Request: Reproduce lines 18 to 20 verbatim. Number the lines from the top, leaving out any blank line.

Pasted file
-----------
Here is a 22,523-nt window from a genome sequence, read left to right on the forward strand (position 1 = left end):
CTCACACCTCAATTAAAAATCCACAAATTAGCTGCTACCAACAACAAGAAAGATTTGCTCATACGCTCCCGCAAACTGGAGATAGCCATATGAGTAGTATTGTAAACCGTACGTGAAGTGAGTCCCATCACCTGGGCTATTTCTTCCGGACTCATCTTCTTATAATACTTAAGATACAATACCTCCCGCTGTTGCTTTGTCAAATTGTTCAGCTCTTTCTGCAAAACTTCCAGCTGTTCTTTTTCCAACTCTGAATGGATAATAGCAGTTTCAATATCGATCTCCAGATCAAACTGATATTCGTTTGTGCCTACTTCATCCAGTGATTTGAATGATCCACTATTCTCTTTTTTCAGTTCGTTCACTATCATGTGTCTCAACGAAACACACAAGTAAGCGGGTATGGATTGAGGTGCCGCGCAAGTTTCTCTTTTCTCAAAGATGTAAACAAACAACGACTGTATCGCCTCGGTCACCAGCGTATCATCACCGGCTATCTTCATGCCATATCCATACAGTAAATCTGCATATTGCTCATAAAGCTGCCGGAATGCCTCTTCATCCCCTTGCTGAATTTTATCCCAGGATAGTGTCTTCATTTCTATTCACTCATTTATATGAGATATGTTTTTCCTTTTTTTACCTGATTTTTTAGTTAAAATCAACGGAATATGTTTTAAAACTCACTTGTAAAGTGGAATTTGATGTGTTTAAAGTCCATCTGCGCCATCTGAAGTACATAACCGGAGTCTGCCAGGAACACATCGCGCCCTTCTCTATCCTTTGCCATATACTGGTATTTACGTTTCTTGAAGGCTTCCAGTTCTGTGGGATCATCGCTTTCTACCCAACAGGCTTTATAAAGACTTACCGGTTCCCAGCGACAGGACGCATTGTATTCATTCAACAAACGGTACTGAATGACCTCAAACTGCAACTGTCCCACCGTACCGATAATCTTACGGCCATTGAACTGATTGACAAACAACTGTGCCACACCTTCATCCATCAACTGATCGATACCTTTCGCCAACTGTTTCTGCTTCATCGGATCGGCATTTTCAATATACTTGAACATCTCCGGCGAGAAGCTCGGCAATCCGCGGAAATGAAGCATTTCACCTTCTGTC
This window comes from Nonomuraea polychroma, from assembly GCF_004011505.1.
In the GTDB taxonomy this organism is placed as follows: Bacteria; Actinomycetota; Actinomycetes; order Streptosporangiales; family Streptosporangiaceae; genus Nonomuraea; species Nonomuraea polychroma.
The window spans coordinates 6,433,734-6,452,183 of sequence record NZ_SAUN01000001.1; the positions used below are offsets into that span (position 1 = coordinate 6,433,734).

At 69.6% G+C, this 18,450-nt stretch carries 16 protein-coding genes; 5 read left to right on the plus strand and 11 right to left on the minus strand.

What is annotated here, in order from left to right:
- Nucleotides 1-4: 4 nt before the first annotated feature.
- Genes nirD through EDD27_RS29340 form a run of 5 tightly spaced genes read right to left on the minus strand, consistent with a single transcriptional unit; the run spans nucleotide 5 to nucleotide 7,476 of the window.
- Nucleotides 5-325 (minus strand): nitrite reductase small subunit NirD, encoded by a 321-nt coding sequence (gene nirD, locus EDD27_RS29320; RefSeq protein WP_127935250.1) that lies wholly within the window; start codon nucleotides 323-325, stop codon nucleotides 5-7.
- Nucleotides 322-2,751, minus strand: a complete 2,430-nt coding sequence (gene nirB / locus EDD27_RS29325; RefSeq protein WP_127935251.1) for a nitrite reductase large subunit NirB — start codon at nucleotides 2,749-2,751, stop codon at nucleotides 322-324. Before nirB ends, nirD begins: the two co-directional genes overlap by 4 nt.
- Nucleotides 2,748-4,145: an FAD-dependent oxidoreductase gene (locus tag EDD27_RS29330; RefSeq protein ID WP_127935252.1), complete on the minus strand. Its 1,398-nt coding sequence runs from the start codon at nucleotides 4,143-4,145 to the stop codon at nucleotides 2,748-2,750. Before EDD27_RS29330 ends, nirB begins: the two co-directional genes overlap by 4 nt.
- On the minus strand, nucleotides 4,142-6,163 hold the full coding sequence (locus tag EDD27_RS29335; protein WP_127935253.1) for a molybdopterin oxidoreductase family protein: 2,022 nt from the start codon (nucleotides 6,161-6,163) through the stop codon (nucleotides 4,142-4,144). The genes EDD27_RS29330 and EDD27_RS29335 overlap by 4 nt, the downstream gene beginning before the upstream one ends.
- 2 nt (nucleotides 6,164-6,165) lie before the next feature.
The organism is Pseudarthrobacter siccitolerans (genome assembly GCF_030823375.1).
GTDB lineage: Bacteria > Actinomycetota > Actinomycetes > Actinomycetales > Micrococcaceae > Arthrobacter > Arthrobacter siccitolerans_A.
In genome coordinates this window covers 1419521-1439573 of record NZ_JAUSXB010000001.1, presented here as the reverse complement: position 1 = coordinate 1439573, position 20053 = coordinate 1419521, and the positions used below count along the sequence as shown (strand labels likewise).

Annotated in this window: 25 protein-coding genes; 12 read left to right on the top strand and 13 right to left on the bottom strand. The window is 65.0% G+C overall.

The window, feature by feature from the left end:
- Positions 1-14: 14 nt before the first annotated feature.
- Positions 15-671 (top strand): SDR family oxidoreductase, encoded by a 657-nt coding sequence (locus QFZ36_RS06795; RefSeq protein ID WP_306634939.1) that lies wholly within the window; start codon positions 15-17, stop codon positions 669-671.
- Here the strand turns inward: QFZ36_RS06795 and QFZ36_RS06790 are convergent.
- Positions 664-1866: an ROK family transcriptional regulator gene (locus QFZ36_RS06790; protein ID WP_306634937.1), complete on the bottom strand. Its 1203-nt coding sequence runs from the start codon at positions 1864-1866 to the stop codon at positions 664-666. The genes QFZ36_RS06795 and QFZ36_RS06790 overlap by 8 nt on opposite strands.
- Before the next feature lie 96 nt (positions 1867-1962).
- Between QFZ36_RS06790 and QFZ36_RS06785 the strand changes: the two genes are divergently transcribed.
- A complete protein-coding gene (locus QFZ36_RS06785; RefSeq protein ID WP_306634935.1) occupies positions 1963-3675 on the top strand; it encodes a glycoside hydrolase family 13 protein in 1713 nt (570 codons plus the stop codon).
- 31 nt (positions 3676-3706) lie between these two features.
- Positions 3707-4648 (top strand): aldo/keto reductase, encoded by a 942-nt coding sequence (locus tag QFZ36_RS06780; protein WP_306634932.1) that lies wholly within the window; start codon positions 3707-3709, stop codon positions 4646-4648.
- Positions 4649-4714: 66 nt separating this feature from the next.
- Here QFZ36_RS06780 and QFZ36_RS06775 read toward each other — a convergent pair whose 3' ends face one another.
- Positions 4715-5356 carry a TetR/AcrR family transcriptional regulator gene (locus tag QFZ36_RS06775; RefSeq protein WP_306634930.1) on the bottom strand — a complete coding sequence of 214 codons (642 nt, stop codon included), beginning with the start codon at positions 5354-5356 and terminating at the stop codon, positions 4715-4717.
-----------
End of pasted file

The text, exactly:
Annotated in this window: 25 protein-coding genes; 12 read left to right on the top strand and 13 right to left on the bottom strand. The window is 65.0% G+C overall.

The window, feature by feature from the left end:
- Positions 1-14: 14 nt before the first annotated feature.